Individual and Cultural Differences

Building Back Trust on the Back End
One institution that has been around for generations is banking. However, many individuals have lost faith in the banking system, and who’s to blame them? Big banks have let the general consumer down with security breaches and countless stories of scandals. One glaring example is Wells Fargo & Co., who are still recovering their brand from their admission of creating nearly two million accounts for customers without their permission. But this problem is not new. The approach to bolstering this trust factor is, however, taking on a new perspective with some quick adaptation and managerial foresight. One CEO, Cathie Mahon, chief executive officer of the National Federation of Community Development Credit Unions, is not taking the disparities between credit unions and big banks lying down. Credit unions have always operated differently from big banks, and one key factor is that they are nonprofit while their big-bank counterparts are for-profit enterprises. This also can mean that they offer higher interest rates on deposits due to their size. Mahon has begun a keen undertaking to educate and empower low-income residents about financial resources. Her most recent endeavor is to provide a platform called CU Impact that keeps customers more informed about their balances, creates more trustworthy auto-pay features, more information delivered at ATMs as well. The improvements to the back-end reliability within the credit union system sustain the small, community feel of the credit union, while providing powerful, trustworthy systems that restore faith in their business. Her willingness to embrace technology and embrace differences of customers, employees, and the company structure overall made her the key to success for the future of their business.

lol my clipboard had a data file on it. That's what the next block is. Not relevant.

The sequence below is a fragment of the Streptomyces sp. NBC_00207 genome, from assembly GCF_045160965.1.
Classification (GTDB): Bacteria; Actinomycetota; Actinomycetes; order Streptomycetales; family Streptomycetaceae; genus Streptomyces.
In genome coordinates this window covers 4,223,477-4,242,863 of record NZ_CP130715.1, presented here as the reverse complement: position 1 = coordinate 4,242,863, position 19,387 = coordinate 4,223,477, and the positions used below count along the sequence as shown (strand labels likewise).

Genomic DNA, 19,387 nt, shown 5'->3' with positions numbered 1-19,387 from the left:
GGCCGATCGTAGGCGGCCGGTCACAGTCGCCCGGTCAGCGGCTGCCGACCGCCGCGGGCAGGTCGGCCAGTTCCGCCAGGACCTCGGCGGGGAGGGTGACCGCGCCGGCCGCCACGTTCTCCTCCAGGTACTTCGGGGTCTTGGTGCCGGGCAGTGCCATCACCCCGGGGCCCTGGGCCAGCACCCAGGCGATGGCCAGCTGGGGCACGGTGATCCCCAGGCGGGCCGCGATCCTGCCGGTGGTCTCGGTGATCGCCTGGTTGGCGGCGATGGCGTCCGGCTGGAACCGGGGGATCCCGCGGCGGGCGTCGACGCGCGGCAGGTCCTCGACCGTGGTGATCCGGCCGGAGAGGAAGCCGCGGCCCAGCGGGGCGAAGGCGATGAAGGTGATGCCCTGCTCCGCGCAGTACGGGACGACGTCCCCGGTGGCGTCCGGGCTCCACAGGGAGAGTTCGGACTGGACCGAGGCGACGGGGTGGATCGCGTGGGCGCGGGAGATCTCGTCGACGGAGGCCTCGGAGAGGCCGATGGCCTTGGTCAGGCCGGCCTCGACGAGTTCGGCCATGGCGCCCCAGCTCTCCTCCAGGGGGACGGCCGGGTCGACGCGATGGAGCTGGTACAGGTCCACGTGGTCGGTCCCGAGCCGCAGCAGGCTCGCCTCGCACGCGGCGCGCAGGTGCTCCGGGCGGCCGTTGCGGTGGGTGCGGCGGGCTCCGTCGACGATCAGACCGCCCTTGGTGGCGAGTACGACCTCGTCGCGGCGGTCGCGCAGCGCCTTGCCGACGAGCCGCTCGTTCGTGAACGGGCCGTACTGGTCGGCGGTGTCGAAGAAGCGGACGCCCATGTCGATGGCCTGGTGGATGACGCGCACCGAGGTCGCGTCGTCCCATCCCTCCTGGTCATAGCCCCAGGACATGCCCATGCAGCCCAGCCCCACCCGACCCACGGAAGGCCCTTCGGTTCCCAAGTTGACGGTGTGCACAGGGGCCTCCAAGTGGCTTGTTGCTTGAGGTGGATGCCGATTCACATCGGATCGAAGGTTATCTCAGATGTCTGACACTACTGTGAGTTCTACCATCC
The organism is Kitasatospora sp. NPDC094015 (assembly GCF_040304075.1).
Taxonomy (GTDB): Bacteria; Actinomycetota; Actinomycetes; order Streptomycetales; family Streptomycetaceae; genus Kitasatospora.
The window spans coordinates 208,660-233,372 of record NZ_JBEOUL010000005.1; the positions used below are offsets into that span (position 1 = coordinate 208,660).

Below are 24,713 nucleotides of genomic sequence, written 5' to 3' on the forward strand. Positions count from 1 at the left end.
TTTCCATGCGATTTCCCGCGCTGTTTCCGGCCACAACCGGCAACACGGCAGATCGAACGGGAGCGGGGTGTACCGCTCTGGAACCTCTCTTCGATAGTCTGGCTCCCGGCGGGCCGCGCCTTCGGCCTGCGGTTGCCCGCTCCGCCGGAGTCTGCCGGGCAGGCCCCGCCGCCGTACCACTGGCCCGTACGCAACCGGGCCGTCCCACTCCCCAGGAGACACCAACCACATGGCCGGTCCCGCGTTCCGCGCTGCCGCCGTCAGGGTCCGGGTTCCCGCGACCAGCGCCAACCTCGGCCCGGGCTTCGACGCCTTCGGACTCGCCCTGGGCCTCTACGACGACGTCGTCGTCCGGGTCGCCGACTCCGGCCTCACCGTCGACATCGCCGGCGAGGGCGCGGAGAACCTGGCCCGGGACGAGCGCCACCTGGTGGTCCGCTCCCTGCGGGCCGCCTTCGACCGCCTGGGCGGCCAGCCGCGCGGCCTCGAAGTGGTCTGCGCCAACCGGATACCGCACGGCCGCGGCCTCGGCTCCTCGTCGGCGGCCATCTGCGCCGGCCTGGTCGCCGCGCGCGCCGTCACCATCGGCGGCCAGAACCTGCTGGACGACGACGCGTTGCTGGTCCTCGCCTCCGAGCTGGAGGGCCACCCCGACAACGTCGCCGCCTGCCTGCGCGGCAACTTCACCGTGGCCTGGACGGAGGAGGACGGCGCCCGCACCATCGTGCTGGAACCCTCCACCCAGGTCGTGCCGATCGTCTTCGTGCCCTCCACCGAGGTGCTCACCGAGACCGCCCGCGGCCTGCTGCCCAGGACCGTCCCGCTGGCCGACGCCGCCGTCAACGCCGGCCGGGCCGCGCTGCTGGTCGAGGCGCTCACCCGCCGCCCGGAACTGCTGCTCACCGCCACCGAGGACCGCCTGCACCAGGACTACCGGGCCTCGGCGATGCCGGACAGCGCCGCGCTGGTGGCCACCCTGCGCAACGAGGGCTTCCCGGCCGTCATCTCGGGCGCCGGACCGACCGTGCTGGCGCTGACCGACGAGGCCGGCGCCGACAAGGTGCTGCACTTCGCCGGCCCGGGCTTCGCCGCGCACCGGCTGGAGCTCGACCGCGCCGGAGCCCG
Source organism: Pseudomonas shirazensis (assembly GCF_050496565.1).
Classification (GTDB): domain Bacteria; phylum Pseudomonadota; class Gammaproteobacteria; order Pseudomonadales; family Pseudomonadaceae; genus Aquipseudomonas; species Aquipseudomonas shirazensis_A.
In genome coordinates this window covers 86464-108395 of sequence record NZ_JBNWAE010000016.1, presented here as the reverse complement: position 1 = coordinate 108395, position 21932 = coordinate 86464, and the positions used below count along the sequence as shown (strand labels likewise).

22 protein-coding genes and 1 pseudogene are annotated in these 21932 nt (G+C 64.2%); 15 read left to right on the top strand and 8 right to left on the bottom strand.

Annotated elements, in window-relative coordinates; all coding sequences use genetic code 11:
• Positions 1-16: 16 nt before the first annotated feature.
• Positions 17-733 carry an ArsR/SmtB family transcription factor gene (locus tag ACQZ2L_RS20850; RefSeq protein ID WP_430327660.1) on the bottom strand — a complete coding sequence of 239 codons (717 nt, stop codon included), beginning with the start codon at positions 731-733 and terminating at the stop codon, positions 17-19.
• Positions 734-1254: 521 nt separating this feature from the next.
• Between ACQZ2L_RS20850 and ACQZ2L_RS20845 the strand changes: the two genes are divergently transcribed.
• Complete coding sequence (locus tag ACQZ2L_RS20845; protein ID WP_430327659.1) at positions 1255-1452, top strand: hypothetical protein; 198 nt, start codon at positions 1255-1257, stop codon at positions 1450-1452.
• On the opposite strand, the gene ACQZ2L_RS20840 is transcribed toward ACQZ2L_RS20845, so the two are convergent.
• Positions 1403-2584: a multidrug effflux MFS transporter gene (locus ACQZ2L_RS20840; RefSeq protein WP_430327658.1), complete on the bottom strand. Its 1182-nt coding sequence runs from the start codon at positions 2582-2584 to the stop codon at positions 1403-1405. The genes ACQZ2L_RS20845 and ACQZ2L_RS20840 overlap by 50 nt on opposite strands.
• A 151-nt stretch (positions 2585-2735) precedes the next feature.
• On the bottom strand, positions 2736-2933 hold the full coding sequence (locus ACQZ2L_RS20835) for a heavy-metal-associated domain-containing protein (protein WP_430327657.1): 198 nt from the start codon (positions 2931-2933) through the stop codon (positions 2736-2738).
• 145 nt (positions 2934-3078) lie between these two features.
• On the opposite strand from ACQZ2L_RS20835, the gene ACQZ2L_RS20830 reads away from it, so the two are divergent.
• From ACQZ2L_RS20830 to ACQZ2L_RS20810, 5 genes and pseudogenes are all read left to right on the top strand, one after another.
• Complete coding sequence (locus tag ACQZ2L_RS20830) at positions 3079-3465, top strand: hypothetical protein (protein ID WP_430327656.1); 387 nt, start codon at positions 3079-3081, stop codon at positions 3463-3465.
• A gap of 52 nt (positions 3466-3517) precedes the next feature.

Sources: Cohen, Arianne, “The CEO Who’s Leveling the Playing Field Between Credit Unions and Big Banks,” Bloomberg Businessweek, July 9, 2018,; Koren, James Rufus, “It’s been a year since the Wells Fargo scandal broke—and new problems are still surfacing,” Los Angeles Times, September 8, 2017,

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